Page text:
Gestational Hypertension

Gestational hypertension or pregnancy-induced hypertension (PIH) is the development of new hypertension in a pregnant woman after 20 weeks’ gestation without the presence of protein in the urine or other signs of preeclampsia and eclampsia. Gestational hypertension is usually defined as having a blood pressure higher than 140/90 measured on two separate occasions, more than 6 hours apart, without the presence of protein in the urine and diagnosed after 20 weeks of gestation. There is no specific treatment, but is monitored closely to rapidly identify pre-eclampsia and its life-threatening complications.

Drug treatment options are limited, as many antihypertensive may negatively affect the fetus. Methyldopa, hydralazine, and labetalol are most commonly used for severe pregnancy hypertension. The fetus is at increased risk for a variety of life-threatening conditions, including pulmonary hypoplasia (immature lungs). If the dangerous complications appear after the fetus has reached a point of viability, even though still immature, then an early delivery may be warranted to save the lives of both mother and baby. An appropriate plan for labor and delivery includes selection of a hospital with provisions for advanced life support of newborn babies.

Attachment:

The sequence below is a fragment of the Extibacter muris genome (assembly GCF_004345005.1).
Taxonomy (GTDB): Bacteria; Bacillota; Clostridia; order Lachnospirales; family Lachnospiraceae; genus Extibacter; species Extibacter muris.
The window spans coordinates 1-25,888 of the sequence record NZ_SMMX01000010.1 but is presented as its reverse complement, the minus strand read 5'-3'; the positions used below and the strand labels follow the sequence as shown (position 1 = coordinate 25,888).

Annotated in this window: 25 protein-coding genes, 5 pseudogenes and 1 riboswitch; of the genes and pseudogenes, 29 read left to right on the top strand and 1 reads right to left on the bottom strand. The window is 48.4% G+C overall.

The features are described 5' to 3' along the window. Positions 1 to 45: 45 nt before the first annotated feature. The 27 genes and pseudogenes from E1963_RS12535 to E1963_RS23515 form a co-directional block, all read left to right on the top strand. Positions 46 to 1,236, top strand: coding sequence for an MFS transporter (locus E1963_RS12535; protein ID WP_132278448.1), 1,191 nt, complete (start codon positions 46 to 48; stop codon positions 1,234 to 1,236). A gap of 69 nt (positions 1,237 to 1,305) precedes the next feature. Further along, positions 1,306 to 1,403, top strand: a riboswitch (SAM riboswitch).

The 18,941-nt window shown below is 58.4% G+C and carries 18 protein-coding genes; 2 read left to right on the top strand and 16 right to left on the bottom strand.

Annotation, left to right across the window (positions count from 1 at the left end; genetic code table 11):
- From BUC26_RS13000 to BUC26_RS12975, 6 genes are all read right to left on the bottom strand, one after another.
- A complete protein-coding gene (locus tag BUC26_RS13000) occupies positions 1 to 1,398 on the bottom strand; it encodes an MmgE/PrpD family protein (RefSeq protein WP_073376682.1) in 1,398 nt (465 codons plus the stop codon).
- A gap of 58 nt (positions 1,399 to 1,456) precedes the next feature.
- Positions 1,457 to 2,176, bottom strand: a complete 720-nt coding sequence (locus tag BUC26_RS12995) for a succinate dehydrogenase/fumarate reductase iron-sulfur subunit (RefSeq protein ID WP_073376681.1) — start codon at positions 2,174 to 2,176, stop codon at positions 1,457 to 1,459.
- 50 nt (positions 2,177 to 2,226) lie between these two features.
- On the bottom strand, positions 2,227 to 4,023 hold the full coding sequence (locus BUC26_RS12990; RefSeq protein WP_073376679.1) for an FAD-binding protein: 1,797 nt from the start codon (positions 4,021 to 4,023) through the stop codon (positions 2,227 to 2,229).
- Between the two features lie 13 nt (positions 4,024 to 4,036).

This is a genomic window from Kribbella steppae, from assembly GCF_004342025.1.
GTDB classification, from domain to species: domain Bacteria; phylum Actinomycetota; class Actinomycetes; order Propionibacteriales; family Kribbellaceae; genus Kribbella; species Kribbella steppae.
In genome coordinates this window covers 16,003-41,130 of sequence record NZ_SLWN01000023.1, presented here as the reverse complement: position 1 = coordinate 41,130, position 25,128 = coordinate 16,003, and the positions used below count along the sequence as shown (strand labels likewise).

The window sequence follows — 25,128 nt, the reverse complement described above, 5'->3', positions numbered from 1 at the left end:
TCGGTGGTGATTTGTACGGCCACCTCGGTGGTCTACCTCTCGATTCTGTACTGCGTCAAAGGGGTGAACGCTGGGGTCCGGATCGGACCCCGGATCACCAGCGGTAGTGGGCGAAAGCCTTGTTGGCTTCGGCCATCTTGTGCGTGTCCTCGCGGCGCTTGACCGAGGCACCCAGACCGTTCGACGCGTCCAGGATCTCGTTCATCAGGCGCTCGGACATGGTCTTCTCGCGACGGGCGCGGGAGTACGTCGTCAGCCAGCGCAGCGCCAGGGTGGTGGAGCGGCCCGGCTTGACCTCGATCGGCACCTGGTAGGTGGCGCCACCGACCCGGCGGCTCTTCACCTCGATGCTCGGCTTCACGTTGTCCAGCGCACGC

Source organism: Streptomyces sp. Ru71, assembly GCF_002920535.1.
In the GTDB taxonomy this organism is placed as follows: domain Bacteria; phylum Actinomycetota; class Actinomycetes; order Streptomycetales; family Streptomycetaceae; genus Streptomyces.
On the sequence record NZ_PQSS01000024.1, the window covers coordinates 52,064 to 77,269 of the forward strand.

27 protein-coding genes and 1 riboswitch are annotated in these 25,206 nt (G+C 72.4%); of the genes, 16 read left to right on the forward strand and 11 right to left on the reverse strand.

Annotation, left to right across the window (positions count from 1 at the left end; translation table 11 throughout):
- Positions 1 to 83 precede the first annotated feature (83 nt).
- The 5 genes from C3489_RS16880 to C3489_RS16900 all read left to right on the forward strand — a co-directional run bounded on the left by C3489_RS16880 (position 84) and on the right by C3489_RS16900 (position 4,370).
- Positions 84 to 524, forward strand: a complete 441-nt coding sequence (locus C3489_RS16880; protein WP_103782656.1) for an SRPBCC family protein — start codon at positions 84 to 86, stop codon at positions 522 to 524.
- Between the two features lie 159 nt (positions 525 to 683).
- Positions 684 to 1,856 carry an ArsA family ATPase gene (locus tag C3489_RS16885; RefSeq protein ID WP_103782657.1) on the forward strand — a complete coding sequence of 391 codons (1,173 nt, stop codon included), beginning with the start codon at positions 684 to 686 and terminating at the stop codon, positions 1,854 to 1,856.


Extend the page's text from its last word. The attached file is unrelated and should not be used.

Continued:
During gestational hypertension, a woman must be offered an integrated package of care, covering admission to hospital, treatment, measurement of blood pressure, testing for proteinuria and blood tests.

Gestational hypertension in a future pregnancy ranges from about 1 in 8 (13%) pregnancies to about 1 in 2 (53%) pregnancies.

  • Risk factors for gestational hypertension
  • Pre-eclampsia and eclampsia
  • Pathogenesis of pre-eclampsia
  • Genetic changes and stress incontinence.
  • Surgical and non-surgical conditions
  • Restorative and administration of medications
  • Drug treatment of gestational hypertension

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